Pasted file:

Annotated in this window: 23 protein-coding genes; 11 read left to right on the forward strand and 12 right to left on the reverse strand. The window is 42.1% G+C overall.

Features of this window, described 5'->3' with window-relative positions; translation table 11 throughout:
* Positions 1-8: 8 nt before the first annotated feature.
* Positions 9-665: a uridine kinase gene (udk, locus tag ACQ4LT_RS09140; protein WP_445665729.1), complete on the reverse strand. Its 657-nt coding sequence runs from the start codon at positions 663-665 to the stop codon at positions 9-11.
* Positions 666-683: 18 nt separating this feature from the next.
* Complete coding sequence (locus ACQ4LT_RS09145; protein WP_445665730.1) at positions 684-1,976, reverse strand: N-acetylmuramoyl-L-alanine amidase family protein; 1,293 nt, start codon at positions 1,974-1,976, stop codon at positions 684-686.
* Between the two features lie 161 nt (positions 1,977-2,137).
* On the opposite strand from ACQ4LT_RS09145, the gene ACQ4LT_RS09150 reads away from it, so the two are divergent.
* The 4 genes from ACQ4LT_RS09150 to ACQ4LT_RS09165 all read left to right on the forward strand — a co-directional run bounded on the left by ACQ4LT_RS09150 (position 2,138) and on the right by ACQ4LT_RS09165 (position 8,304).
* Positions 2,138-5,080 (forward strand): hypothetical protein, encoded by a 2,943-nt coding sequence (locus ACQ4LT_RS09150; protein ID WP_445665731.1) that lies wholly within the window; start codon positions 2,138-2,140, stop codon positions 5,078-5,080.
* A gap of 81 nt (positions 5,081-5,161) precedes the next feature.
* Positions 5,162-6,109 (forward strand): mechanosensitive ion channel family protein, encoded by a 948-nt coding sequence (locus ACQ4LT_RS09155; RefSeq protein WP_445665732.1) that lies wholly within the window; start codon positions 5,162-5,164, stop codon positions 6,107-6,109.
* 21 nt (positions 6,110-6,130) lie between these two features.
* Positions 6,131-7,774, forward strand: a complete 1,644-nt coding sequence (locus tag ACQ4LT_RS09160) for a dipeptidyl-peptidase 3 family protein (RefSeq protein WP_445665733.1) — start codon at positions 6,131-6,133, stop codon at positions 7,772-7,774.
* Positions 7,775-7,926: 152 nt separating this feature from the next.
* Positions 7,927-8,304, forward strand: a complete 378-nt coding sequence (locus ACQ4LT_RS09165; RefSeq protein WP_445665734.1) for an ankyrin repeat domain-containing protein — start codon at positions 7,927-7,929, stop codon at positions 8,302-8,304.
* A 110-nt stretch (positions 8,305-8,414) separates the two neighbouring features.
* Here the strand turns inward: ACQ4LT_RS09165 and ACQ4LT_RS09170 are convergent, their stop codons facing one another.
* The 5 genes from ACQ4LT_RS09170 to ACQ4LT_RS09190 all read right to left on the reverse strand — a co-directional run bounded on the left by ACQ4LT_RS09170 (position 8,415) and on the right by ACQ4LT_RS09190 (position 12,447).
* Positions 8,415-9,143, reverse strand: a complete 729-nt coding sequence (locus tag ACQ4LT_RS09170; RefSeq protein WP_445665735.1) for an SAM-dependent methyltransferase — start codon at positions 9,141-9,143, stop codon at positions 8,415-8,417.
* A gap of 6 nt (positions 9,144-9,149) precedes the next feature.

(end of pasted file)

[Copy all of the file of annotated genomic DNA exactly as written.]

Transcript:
Annotated in this window: 23 protein-coding genes; 11 read left to right on the forward strand and 12 right to left on the reverse strand. The window is 42.1% G+C overall.

Features of this window, described 5'->3' with window-relative positions; translation table 11 throughout:
* Positions 1-8: 8 nt before the first annotated feature.
* Positions 9-665: a uridine kinase gene (udk, locus tag ACQ4LT_RS09140; protein WP_445665729.1), complete on the reverse strand. Its 657-nt coding sequence runs from the start codon at positions 663-665 to the stop codon at positions 9-11.
* Positions 666-683: 18 nt separating this feature from the next.
* Complete coding sequence (locus ACQ4LT_RS09145; protein WP_445665730.1) at positions 684-1,976, reverse strand: N-acetylmuramoyl-L-alanine amidase family protein; 1,293 nt, start codon at positions 1,974-1,976, stop codon at positions 684-686.
* Between the two features lie 161 nt (positions 1,977-2,137).
* On the opposite strand from ACQ4LT_RS09145, the gene ACQ4LT_RS09150 reads away from it, so the two are divergent.
* The 4 genes from ACQ4LT_RS09150 to ACQ4LT_RS09165 all read left to right on the forward strand — a co-directional run bounded on the left by ACQ4LT_RS09150 (position 2,138) and on the right by ACQ4LT_RS09165 (position 8,304).
* Positions 2,138-5,080 (forward strand): hypothetical protein, encoded by a 2,943-nt coding sequence (locus ACQ4LT_RS09150; protein ID WP_445665731.1) that lies wholly within the window; start codon positions 2,138-2,140, stop codon positions 5,078-5,080.
* A gap of 81 nt (positions 5,081-5,161) precedes the next feature.
* Positions 5,162-6,109 (forward strand): mechanosensitive ion channel family protein, encoded by a 948-nt coding sequence (locus ACQ4LT_RS09155; RefSeq protein WP_445665732.1) that lies wholly within the window; start codon positions 5,162-5,164, stop codon positions 6,107-6,109.
* 21 nt (positions 6,110-6,130) lie between these two features.
* Positions 6,131-7,774, forward strand: a complete 1,644-nt coding sequence (locus tag ACQ4LT_RS09160) for a dipeptidyl-peptidase 3 family protein (RefSeq protein WP_445665733.1) — start codon at positions 6,131-6,133, stop codon at positions 7,772-7,774.
* Positions 7,775-7,926: 152 nt separating this feature from the next.
* Positions 7,927-8,304, forward strand: a complete 378-nt coding sequence (locus ACQ4LT_RS09165; RefSeq protein WP_445665734.1) for an ankyrin repeat domain-containing protein — start codon at positions 7,927-7,929, stop codon at positions 8,302-8,304.
* A 110-nt stretch (positions 8,305-8,414) separates the two neighbouring features.
* Here the strand turns inward: ACQ4LT_RS09165 and ACQ4LT_RS09170 are convergent, their stop codons facing one another.
* The 5 genes from ACQ4LT_RS09170 to ACQ4LT_RS09190 all read right to left on the reverse strand — a co-directional run bounded on the left by ACQ4LT_RS09170 (position 8,415) and on the right by ACQ4LT_RS09190 (position 12,447).
* Positions 8,415-9,143, reverse strand: a complete 729-nt coding sequence (locus tag ACQ4LT_RS09170; RefSeq protein WP_445665735.1) for an SAM-dependent methyltransferase — start codon at positions 9,141-9,143, stop codon at positions 8,415-8,417.
* A gap of 6 nt (positions 9,144-9,149) precedes the next feature.